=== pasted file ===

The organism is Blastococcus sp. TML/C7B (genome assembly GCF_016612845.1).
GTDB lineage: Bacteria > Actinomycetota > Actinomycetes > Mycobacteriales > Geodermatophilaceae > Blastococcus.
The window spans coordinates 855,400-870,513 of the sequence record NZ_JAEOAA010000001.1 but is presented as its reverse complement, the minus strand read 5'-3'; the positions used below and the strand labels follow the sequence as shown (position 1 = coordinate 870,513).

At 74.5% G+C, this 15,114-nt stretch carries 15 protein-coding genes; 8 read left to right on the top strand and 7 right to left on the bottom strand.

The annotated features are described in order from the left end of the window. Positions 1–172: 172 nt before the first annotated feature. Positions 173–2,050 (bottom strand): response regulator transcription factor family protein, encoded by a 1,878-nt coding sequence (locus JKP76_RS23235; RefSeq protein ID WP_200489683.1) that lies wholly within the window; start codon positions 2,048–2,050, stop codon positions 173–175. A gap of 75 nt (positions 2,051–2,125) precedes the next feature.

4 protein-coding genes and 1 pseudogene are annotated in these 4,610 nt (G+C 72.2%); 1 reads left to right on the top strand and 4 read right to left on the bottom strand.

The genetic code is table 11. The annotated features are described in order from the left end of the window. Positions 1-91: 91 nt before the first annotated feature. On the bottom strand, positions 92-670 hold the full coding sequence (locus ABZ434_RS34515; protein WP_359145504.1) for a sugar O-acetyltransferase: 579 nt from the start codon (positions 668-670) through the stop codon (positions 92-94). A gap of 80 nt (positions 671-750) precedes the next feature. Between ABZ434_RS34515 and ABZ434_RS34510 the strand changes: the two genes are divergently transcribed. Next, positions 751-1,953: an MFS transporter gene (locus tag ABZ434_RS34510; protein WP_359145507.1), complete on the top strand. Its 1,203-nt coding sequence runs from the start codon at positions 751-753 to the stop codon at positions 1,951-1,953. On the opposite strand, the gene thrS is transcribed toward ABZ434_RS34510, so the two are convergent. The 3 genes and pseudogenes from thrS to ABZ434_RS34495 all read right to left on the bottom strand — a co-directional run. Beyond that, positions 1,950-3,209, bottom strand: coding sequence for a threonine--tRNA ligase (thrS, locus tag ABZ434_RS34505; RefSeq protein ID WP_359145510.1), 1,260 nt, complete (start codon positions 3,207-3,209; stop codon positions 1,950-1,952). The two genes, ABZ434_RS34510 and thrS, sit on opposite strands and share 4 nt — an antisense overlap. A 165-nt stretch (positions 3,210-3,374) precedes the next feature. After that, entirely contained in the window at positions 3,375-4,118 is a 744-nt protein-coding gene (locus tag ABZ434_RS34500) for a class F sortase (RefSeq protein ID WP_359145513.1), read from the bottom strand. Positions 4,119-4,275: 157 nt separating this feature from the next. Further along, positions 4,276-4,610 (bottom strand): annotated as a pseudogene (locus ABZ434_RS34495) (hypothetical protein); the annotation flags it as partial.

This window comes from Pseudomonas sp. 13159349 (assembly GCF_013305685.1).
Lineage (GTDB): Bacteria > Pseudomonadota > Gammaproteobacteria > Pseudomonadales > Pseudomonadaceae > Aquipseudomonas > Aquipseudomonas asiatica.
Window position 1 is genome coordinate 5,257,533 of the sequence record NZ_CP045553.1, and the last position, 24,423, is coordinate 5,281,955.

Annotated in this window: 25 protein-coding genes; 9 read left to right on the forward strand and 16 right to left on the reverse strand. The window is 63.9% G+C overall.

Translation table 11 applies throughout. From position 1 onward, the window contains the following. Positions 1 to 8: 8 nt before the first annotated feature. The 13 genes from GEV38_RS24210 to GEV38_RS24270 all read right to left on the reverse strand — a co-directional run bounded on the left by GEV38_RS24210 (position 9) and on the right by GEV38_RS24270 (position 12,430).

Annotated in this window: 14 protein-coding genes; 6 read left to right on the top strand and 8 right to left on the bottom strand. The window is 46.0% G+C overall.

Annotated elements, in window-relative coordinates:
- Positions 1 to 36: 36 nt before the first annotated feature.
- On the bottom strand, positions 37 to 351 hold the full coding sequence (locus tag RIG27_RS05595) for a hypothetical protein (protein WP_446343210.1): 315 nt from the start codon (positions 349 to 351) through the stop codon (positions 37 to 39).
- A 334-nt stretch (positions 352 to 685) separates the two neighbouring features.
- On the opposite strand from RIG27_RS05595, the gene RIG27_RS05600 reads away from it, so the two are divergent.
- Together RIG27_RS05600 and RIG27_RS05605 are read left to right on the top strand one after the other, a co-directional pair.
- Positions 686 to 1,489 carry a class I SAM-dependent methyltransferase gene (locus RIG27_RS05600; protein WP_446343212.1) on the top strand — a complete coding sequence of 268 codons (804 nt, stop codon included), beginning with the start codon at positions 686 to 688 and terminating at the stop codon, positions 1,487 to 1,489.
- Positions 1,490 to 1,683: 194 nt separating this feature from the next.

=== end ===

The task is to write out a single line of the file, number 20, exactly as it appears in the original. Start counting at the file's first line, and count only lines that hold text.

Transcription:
- Positions 686 to 1,489 carry a class I SAM-dependent methyltransferase gene (locus RIG27_RS05600; protein WP_446343212.1) on the top strand — a complete coding sequence of 268 codons (804 nt, stop codon included), beginning with the start codon at positions 686 to 688 and terminating at the stop codon, positions 1,487 to 1,489.